Dumpster-divin’ bear

The dumpster-diving black bear discovered in downtown Vancouver Monday got a reprieve from being euthanized – but may not survive in the wild, says a conservation officer.

The 45-kilogram, 18-month-old juvenile was tranquilized Monday afternoon after hitching a ride on a garbage truck from North Vancouver. Bret Dougherty, owner of MiniBins, said muddy paw prints on the truck proved the bear had clambered aboard on the North Shore, and not climbed directly into a downtown dumpster as he had first thought.

The bear was relocated to a compound at Mt. Seymour overnight before it was released Tuesday afternoon on Upper Squamish Valley Road – approximately 120 kilometres north of Vancouver.

But conservation officer Simon Gravel said it’s uncertain whether the young bear will survive due to a diminishing food supply at this time of year and the presence of other adult black bears.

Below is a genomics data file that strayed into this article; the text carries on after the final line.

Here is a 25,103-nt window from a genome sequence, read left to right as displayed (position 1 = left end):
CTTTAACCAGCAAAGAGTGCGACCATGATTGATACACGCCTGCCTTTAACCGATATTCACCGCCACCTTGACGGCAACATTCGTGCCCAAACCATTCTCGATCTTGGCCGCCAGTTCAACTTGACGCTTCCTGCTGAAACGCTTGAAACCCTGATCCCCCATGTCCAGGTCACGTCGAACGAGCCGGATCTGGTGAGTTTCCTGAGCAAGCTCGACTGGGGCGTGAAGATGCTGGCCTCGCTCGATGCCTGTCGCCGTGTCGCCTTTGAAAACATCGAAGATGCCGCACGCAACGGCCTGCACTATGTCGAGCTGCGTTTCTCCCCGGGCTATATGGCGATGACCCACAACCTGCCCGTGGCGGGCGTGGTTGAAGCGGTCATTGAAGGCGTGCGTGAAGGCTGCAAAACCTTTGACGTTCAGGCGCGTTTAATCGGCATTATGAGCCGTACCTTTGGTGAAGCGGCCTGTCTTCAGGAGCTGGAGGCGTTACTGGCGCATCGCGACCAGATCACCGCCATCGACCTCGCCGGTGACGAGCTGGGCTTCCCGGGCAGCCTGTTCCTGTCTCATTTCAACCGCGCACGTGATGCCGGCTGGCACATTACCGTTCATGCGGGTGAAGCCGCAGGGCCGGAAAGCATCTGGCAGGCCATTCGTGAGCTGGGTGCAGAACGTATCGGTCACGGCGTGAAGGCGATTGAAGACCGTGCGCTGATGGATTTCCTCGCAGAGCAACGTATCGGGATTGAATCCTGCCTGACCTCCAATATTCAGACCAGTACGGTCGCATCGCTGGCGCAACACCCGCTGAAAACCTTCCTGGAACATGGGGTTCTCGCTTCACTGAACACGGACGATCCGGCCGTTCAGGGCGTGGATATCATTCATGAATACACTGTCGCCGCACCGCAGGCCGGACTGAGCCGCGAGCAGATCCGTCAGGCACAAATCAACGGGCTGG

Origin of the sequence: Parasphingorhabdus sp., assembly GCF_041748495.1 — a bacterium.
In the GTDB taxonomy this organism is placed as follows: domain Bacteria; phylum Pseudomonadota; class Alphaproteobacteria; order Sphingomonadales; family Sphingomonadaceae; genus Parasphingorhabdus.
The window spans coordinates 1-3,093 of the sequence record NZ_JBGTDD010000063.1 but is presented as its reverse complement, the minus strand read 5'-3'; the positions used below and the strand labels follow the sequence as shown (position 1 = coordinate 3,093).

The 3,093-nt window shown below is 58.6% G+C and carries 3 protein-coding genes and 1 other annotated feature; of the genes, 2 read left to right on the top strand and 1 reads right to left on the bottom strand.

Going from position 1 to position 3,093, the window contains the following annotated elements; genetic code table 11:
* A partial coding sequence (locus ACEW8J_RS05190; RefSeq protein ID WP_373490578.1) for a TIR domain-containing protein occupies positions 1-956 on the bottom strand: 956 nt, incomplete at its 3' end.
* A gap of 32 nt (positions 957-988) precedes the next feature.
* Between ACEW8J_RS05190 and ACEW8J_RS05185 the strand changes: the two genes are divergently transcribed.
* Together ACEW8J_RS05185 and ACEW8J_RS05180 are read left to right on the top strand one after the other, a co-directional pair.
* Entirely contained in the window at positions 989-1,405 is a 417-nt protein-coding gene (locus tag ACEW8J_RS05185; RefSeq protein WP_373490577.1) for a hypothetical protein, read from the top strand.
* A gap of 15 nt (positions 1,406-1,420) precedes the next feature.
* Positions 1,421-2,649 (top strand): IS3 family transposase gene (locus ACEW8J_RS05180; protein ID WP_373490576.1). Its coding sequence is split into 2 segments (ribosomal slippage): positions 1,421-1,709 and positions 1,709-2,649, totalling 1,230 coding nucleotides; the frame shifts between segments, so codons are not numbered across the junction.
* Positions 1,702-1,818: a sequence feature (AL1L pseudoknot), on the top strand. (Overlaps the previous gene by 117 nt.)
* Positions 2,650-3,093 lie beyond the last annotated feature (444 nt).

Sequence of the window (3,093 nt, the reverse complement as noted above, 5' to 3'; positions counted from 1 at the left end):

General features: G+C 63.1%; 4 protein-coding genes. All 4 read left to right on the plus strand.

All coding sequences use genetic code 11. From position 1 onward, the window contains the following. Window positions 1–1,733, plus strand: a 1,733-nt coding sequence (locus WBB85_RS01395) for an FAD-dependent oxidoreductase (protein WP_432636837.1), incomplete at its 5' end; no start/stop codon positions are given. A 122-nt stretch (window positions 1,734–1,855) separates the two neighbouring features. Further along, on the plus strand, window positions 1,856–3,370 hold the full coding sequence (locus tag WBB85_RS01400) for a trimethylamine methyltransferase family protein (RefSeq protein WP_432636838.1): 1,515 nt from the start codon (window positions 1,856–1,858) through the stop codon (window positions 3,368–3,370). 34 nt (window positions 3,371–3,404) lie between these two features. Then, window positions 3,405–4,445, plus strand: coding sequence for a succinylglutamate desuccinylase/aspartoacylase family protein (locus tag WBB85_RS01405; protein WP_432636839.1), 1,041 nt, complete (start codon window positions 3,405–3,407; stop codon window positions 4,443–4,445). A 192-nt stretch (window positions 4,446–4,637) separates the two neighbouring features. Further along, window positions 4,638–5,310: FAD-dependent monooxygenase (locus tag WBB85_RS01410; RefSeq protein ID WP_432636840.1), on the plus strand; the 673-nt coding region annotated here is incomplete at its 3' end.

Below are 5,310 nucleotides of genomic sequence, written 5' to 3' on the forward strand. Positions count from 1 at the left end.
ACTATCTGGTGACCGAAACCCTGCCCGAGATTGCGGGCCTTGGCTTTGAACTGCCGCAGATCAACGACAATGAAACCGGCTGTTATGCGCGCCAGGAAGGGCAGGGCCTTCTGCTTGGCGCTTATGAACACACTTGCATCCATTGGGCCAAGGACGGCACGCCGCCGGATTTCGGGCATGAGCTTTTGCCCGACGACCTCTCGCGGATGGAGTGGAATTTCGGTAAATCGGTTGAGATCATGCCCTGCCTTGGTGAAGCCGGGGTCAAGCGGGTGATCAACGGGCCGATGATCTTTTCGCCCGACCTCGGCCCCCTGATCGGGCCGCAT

“It’s not guaranteed that the bear will be released there and be happy,” Mr. Gravel said. “The other option was to destroy him, but we wanted to give him a chance.”

Conservation officers selected a location – close to a source of fish – that would at least offer it a fighting chance.

Between April and December, officers have received more than 3,000 calls about black bears on the North Shore. As a result, 11 bears have been destroyed and more than a dozen tranquilized and relocated.

Relocated bears are marked with yellow ear tags the size of a toonie, Mr. Gravel said. He said it is becoming more common for bears to roam repeatedly into populated areas.

“In North Vancouver there’s garbage year-round,” he said, “so it’s very common to see bears very late in the fall and very early in the spring.”